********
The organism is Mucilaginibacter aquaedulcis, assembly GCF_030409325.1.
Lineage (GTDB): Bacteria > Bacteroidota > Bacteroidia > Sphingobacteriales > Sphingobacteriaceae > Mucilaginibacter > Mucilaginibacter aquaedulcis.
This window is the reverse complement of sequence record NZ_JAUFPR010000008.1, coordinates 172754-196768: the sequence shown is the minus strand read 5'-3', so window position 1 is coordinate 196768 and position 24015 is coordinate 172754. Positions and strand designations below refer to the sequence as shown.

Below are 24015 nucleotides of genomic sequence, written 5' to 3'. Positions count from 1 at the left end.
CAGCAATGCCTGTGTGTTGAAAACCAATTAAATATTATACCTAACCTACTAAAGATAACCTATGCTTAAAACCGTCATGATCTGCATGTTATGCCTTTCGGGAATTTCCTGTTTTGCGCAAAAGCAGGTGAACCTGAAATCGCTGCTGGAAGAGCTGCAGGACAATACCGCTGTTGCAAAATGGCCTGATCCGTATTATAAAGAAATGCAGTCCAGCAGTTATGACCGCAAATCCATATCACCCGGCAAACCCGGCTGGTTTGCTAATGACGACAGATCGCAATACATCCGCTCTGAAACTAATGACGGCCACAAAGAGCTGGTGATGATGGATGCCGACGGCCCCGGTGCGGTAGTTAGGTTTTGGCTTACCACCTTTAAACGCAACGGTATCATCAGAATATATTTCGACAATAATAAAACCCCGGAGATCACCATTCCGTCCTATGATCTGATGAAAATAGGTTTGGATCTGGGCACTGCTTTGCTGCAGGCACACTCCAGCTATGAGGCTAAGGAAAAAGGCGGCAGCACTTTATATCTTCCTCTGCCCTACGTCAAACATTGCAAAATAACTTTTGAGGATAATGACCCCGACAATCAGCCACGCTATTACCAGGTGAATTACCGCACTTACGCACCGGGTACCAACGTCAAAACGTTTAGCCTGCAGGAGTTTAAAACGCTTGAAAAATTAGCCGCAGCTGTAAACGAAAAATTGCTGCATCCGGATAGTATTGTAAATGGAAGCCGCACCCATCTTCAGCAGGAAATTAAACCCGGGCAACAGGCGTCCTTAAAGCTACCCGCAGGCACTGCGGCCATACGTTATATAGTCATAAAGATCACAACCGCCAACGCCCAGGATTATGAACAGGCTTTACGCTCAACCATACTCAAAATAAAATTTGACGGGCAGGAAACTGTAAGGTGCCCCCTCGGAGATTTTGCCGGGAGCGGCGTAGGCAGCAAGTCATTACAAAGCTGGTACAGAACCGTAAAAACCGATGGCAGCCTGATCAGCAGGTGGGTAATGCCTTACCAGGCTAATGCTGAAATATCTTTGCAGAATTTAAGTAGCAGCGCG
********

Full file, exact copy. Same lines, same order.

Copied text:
The organism is Mucilaginibacter aquaedulcis, assembly GCF_030409325.1.
Lineage (GTDB): Bacteria > Bacteroidota > Bacteroidia > Sphingobacteriales > Sphingobacteriaceae > Mucilaginibacter > Mucilaginibacter aquaedulcis.
This window is the reverse complement of sequence record NZ_JAUFPR010000008.1, coordinates 172754-196768: the sequence shown is the minus strand read 5'-3', so window position 1 is coordinate 196768 and position 24015 is coordinate 172754. Positions and strand designations below refer to the sequence as shown.

Below are 24015 nucleotides of genomic sequence, written 5' to 3'. Positions count from 1 at the left end.
CAGCAATGCCTGTGTGTTGAAAACCAATTAAATATTATACCTAACCTACTAAAGATAACCTATGCTTAAAACCGTCATGATCTGCATGTTATGCCTTTCGGGAATTTCCTGTTTTGCGCAAAAGCAGGTGAACCTGAAATCGCTGCTGGAAGAGCTGCAGGACAATACCGCTGTTGCAAAATGGCCTGATCCGTATTATAAAGAAATGCAGTCCAGCAGTTATGACCGCAAATCCATATCACCCGGCAAACCCGGCTGGTTTGCTAATGACGACAGATCGCAATACATCCGCTCTGAAACTAATGACGGCCACAAAGAGCTGGTGATGATGGATGCCGACGGCCCCGGTGCGGTAGTTAGGTTTTGGCTTACCACCTTTAAACGCAACGGTATCATCAGAATATATTTCGACAATAATAAAACCCCGGAGATCACCATTCCGTCCTATGATCTGATGAAAATAGGTTTGGATCTGGGCACTGCTTTGCTGCAGGCACACTCCAGCTATGAGGCTAAGGAAAAAGGCGGCAGCACTTTATATCTTCCTCTGCCCTACGTCAAACATTGCAAAATAACTTTTGAGGATAATGACCCCGACAATCAGCCACGCTATTACCAGGTGAATTACCGCACTTACGCACCGGGTACCAACGTCAAAACGTTTAGCCTGCAGGAGTTTAAAACGCTTGAAAAATTAGCCGCAGCTGTAAACGAAAAATTGCTGCATCCGGATAGTATTGTAAATGGAAGCCGCACCCATCTTCAGCAGGAAATTAAACCCGGGCAACAGGCGTCCTTAAAGCTACCCGCAGGCACTGCGGCCATACGTTATATAGTCATAAAGATCACAACCGCCAACGCCCAGGATTATGAACAGGCTTTACGCTCAACCATACTCAAAATAAAATTTGACGGGCAGGAAACTGTAAGGTGCCCCCTCGGAGATTTTGCCGGGAGCGGCGTAGGCAGCAAGTCATTACAAAGCTGGTACAGAACCGTAAAAACCGATGGCAGCCTGATCAGCAGGTGGGTAATGCCTTACCAGGCTAATGCTGAAATATCTTTGCAGAATTTAAGTAGCAGCGCG